When placing equipment into your server rack, it is important to make sure that it is done in such a way that will ensure the equipment is protected from any potential problems. This often means installing shelves into the racks, which can hold things like laptops, desktop computers, monitors, printers, and even many types of servers. a server rack shelf can be used in 2-post and 4-post server racks, and when chosen correctly, can help ensure your equipment is not only safe, but also accessible when you need it.
What to Consider when Choosing a Server Rack Shelf
If you look through the available inventory of mounting shelves, you’ll quickly see that this isn’t a ‘one-size-fits-all’ situation. There are many different shelving options to choose from, each of which is designed for specific things. Rather than just purchasing the first one you see and hoping it works, make sure to look closely at the following factors:
- Size – The size of the server rack shelf is going to determine what types of equipment can be placed on it. A 6’’ shelf is great for keyboards and even some types of monitors. A 19’’ shelf can hold printers, laptops, and other larger items. Choose the right size shelf for the items you want to add to your server racks.
- Rack Type – As mentioned above, there are shelving units designed for either a 2 or a 4-post server rack. Make sure you select the shelving that will fit into the rack type you have.
- Weight Limits – If you’re looking to put larger items onto the shelf, it is important to make sure the shelving hardware can withstand the weight.
- Ventilation – Virtually all shelf designs will have some type of ventilation built in. Placing a server or other device that generates a lot of heat, however, will require more ventilation than a laptop, for example. You also want to consider the airflow of the entire rack and see how the shelf will impact it.
- Fixed or Sliding – You can choose from fixed shelving that won’t move once it is installed, or shelving that can slide in and out for easier access.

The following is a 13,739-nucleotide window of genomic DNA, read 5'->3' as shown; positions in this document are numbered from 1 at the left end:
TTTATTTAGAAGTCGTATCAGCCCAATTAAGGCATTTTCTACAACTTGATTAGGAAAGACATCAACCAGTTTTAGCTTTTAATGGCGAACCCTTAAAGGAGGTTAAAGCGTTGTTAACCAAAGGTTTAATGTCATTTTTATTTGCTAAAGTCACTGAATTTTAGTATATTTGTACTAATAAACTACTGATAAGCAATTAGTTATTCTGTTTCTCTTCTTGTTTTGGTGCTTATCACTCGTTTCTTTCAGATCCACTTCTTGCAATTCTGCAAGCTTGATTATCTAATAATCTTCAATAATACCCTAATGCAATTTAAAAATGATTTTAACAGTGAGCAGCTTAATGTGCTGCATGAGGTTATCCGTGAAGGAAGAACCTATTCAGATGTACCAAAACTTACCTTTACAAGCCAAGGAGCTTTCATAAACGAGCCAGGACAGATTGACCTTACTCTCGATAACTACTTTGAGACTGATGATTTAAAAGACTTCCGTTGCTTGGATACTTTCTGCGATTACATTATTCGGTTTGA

- Cable Organization – Most shelves will have some type of cable management built in. Make sure the option you choose will work with your existing cable management strategy, if applicable.
To get a good idea of how to pick the right shelf for your rack, read through some of the following scenarios that will give examples of how data center managers handle these types of decisions. These are just general ideas regarding how to choose a shelf, not specific recommendations for any shelving need.
- Shelving a Laptop – Laptops don’t weight to much, and in most cases, don’t generate too much heat. It is important to be able to easily access these devices when working with them. With this in mind, a sliding laptop shelf would be an ideal solution for a 4-post server rack.
- Shelving a Printer – Printers are bulky and heavy. In most situations, people will only need to access the front and top of them to add paper and retrieve printed items. There is usually no need to move the printer, and it won’t generate a lot of heat, so a 1U adjustable rack shelf will provide plenty of room, and can handle the weight of most printers. An adjustable shelf can be moved up or down to accommodate the precise height of the printer you own.
- Shelving a Desktop PC – Keeping desktop PCs in a server rack can help keep them safe and secure. They can generate a decent amount of heat so ventilation is important, but the weight requirements usually won’t be too high. If you have a 2-post rack, the 1U cantilever vented shelf is a great option. For 4-post racks, a medium duty server rack shelf is ideal, and can even hold more than one PC depending on the size.
Of course, there are many other things that may need to be placed on a shelf inside a server rack. Taking the time to evaluate your specific needs, and finding the perfect shelving solution, is well worth the effort and will help ensure your equipment is safe, yet accessible, for years to come.